“You’re a pathogen – a micron across – and you’re about to attack the body. You’re inside a bright, swirling, bubbling, fluid filled blister. Together with other mutated microbes you swim and ooze, searching for a place to replicate your infectious forces. In the distance appear the body’s immune cells. They are coming to destroy you – squeezing through blood vessel walls. Some cells roll past you tagging your surface with anti-bodies – you have been signalled for destruction. Soon other cells move in – their arms outstretched, surrounding and devouring you. They carry your broken membranes back into the bloodstream to be dispatched. You become aware that a nearby machine, a Cytometer – has been building up an image, cell by cell, capturing the complex dynamics of the inflammatory process – recording another battle in the epic struggle between infection and immunity. The body has survived another trauma. The blister heals…this time.”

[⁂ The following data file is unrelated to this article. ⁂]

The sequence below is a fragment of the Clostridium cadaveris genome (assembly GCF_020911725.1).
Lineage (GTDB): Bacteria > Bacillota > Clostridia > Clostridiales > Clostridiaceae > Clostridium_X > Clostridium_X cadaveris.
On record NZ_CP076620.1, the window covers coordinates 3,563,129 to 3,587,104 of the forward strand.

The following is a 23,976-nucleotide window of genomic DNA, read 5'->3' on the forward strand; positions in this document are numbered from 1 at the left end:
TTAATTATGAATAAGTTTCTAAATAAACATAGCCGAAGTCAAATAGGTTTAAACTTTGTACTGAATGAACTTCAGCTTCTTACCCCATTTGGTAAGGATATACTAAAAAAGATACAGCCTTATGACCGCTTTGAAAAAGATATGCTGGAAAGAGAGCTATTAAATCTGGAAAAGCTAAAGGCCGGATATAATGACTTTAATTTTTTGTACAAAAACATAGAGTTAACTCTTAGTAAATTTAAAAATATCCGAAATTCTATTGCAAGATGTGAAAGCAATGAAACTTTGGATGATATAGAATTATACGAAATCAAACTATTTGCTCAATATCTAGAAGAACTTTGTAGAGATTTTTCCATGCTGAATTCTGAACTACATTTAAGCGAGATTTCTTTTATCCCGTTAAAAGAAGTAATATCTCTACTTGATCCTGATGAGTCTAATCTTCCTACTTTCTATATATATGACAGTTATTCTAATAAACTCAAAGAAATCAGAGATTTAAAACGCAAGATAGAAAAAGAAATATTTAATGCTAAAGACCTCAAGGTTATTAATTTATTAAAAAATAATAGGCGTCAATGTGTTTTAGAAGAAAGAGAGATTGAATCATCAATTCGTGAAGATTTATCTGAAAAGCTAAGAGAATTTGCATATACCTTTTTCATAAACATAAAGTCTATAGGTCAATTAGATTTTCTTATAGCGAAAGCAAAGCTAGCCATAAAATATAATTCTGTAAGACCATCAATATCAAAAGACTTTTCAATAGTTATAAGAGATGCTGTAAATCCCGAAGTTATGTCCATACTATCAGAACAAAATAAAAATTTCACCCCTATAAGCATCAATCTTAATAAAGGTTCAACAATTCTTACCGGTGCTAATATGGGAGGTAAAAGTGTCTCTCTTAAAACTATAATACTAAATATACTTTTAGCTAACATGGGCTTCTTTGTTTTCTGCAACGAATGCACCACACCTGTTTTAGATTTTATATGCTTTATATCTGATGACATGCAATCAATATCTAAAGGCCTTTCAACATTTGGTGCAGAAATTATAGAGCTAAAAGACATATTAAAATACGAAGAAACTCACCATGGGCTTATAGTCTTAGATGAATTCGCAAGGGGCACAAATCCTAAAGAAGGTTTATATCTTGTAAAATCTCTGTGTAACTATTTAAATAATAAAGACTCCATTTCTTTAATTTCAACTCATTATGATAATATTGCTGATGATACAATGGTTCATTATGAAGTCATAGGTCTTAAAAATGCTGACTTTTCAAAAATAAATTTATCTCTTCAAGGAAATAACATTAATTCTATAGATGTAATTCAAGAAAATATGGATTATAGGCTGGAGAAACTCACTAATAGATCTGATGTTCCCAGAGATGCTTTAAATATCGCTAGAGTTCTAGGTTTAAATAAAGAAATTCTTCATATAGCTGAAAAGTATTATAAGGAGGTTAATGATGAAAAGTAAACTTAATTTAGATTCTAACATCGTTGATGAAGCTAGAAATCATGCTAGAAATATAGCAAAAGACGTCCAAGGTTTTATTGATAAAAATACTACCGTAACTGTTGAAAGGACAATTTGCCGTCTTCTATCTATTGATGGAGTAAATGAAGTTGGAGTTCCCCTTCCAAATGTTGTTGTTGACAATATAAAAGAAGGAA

This blog documents the making of a short animation film by art group Genetic Moo in collaboration with scientist Dr Neil Dufton. The film is an Animate Projects commission and is funded by the Wellcome Trust. It is part of a larger project called Silent Signal which sees six sets of art/science collaborations which explore the way in which the body uses soundless internal dialogues between cells to fight disease. Our film is set inside a blister.
We specialise in making interactive art and so we are writing programs to allow people to interact with a series of bacteria, neutrophils, macrophages, histomines and other cellular and chemical elements of the inflammation process. We will be filming people interacting and then collage all the elements into a short art-science film. The project will run throughout 2014-2015 and then the six films will be toured around the UK in a series of exhibitions and screenings.
Genetic Moo, 2014